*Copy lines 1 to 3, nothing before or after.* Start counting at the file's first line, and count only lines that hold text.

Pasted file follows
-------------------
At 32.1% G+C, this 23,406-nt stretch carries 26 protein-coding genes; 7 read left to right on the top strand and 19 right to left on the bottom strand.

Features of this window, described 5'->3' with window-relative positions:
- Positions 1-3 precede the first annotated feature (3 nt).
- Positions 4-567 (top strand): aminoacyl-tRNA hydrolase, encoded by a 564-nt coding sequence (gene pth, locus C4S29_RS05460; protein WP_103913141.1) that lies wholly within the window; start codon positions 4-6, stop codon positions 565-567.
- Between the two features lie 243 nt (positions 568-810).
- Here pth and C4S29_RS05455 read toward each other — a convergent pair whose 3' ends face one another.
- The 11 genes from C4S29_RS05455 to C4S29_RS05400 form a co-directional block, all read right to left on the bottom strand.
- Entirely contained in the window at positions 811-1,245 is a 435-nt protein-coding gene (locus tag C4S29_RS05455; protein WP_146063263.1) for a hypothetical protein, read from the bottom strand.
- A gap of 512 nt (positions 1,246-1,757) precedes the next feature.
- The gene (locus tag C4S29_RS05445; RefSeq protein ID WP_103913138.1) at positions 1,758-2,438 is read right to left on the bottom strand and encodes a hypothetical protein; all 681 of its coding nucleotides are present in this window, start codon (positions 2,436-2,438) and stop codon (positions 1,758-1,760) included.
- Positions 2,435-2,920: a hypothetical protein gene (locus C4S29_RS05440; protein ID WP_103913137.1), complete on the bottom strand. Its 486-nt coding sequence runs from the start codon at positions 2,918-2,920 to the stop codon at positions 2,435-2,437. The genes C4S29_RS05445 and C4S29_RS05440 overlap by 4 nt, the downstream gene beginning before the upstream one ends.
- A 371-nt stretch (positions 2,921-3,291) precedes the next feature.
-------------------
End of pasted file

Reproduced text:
At 32.1% G+C, this 23,406-nt stretch carries 26 protein-coding genes; 7 read left to right on the top strand and 19 right to left on the bottom strand.

Features of this window, described 5'->3' with window-relative positions:
- Positions 1-3 precede the first annotated feature (3 nt).